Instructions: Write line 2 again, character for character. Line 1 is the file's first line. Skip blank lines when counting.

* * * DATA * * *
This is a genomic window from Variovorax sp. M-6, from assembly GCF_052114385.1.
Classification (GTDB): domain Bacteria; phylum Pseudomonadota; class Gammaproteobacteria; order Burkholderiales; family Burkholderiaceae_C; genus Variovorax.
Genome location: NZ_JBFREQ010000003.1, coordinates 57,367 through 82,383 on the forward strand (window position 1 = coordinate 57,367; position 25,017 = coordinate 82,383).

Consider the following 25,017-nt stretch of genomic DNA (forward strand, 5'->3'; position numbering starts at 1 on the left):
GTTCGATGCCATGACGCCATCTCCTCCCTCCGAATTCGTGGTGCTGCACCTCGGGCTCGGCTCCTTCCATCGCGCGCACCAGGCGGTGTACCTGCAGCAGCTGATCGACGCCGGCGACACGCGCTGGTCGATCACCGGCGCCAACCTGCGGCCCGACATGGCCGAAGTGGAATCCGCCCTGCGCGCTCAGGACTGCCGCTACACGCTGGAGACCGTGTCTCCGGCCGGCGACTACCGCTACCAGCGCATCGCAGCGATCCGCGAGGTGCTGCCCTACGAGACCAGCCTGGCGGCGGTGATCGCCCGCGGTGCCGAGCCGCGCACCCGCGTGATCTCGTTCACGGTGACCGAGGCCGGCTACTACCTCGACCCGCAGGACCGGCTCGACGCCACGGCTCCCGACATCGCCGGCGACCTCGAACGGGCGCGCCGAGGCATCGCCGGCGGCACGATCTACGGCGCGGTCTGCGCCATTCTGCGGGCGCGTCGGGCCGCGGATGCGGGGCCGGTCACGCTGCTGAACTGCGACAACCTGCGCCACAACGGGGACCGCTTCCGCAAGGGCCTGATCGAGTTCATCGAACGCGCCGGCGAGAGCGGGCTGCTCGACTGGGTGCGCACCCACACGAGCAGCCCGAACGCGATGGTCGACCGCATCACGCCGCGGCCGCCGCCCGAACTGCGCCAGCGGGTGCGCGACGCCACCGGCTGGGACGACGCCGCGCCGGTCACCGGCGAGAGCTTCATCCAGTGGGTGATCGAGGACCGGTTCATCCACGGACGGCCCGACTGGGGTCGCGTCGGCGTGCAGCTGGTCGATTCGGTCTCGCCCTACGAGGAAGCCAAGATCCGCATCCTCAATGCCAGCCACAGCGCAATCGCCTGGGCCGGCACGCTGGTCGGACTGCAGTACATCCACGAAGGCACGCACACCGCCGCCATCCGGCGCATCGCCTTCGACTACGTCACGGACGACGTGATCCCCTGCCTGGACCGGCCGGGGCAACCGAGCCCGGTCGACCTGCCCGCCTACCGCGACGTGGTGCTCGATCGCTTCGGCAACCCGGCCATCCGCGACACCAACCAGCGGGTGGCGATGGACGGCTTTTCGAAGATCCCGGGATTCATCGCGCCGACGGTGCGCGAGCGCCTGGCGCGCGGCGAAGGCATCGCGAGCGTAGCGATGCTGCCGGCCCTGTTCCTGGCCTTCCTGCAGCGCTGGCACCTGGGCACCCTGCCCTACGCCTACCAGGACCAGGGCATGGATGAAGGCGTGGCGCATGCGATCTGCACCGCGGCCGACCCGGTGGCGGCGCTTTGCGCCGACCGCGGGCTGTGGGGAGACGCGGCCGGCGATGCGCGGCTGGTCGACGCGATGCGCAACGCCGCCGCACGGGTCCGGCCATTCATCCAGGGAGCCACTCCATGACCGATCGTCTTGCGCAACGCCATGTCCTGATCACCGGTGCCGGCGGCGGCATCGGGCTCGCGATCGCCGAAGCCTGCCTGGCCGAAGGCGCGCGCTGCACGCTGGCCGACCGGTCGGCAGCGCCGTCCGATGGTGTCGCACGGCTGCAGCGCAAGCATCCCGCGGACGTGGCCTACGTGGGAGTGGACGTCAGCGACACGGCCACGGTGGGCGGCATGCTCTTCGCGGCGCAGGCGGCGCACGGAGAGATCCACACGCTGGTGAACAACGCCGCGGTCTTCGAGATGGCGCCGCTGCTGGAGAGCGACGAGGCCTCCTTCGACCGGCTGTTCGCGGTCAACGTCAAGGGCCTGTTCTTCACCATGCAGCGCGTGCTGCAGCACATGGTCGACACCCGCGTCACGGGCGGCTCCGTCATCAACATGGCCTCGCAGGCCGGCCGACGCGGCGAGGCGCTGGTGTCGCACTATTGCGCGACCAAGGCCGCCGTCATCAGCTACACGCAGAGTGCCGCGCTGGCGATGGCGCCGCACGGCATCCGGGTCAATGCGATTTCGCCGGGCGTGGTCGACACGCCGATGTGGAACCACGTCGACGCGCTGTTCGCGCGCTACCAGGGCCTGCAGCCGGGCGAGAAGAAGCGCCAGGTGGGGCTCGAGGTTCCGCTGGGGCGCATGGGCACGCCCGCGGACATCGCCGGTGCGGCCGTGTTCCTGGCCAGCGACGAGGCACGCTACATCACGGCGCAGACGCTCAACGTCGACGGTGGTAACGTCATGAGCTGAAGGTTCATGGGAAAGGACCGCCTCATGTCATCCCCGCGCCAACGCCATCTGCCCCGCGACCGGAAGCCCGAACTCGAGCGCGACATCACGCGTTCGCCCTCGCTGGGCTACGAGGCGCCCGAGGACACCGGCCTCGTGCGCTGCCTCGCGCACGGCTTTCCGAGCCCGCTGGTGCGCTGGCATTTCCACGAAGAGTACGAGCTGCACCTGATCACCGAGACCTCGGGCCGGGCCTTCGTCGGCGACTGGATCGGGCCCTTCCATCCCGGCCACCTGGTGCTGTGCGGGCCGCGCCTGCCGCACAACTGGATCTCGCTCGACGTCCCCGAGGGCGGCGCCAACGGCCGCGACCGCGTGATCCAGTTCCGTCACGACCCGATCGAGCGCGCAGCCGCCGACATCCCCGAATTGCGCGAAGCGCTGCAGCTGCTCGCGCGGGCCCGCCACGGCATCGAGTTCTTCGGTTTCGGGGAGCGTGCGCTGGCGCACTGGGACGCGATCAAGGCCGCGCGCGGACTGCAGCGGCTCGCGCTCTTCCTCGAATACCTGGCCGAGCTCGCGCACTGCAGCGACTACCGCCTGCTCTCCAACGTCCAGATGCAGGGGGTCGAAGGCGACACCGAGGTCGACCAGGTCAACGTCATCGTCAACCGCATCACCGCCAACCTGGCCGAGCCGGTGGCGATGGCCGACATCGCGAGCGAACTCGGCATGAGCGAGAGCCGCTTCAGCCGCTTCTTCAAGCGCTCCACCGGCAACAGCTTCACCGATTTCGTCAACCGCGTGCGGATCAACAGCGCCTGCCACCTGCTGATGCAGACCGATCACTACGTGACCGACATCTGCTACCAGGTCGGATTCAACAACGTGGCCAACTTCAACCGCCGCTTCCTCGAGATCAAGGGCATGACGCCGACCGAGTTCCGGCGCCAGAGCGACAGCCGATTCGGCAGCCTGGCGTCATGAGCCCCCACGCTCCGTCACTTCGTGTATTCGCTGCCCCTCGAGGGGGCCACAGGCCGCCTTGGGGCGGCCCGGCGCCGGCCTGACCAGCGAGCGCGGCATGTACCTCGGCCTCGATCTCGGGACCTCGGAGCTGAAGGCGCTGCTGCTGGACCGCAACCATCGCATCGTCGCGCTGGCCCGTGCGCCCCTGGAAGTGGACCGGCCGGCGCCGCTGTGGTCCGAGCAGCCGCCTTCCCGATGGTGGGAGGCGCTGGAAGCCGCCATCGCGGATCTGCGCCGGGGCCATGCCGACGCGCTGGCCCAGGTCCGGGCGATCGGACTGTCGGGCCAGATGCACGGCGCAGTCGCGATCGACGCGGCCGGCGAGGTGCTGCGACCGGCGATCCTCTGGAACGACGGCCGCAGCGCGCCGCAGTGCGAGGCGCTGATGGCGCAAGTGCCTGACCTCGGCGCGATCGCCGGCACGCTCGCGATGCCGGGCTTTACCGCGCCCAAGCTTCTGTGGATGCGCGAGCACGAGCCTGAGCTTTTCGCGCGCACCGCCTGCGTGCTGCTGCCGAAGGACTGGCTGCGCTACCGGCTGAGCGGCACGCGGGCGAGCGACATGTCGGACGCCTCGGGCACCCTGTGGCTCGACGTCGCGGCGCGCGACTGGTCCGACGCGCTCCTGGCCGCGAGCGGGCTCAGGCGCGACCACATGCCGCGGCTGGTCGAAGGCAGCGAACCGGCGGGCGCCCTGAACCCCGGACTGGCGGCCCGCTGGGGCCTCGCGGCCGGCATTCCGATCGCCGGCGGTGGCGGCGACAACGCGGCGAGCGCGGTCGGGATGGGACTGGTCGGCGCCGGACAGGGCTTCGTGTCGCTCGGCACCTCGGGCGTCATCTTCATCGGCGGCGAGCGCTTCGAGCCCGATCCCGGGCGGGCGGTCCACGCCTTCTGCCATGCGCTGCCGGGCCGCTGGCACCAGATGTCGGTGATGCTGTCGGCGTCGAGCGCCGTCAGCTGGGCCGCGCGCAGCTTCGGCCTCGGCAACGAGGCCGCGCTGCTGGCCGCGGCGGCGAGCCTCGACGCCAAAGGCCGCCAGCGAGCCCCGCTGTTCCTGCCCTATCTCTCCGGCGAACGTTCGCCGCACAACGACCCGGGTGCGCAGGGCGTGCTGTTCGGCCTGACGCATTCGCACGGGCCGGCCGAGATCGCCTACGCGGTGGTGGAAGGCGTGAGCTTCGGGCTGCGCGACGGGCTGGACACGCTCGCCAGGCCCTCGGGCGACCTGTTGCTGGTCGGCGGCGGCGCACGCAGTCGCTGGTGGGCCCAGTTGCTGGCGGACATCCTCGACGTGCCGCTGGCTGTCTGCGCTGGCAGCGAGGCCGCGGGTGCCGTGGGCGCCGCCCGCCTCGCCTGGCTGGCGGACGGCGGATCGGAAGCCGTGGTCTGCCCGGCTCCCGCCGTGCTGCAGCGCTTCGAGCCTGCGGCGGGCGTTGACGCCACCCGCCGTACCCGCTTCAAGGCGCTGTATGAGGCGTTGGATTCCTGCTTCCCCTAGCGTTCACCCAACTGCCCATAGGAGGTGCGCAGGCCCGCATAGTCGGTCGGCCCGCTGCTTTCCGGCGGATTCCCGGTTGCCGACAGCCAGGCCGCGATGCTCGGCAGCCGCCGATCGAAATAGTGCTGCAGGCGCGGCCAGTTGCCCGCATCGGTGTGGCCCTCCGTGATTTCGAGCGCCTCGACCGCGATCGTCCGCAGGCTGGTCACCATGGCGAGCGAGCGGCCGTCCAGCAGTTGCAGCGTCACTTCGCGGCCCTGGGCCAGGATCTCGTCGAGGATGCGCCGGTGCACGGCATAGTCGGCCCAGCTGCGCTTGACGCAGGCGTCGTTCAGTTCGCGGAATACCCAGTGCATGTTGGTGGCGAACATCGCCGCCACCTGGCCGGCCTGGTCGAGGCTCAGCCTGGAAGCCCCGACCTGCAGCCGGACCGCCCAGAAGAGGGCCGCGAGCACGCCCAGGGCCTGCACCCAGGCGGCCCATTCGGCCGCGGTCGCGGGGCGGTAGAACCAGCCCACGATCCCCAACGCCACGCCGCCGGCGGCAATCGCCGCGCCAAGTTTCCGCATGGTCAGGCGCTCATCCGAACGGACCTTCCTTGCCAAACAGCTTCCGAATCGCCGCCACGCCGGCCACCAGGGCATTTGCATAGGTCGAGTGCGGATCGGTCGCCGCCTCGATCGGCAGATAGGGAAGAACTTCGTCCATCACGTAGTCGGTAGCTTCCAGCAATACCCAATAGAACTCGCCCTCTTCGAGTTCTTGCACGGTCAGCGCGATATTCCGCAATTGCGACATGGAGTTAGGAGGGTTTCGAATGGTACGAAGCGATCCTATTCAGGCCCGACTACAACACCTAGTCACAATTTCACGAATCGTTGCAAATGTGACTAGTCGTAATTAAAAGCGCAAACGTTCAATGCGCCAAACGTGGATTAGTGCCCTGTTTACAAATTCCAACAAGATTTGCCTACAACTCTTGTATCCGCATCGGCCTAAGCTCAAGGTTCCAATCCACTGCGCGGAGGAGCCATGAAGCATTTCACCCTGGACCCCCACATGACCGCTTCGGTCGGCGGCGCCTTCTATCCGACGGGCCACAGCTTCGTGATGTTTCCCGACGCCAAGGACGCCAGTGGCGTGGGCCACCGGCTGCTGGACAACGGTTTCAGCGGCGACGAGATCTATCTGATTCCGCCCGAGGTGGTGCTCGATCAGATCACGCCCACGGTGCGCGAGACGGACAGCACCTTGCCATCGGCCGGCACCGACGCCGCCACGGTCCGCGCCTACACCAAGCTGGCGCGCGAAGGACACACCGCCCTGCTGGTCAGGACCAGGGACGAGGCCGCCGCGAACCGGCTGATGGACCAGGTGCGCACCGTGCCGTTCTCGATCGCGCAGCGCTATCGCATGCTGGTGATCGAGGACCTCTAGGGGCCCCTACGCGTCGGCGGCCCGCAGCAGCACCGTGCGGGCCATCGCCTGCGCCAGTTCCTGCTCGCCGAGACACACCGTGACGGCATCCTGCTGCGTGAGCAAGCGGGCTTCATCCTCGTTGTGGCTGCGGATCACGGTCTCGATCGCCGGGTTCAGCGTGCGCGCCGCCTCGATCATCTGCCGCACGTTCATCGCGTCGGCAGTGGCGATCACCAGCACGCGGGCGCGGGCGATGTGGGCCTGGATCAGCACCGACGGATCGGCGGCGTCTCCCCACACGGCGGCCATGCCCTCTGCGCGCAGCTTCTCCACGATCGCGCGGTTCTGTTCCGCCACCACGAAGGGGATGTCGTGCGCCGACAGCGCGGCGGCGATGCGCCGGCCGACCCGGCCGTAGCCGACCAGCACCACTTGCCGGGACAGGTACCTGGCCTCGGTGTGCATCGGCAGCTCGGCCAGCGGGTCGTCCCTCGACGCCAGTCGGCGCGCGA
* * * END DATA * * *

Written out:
Classification (GTDB): domain Bacteria; phylum Pseudomonadota; class Gammaproteobacteria; order Burkholderiales; family Burkholderiaceae_C; genus Variovorax.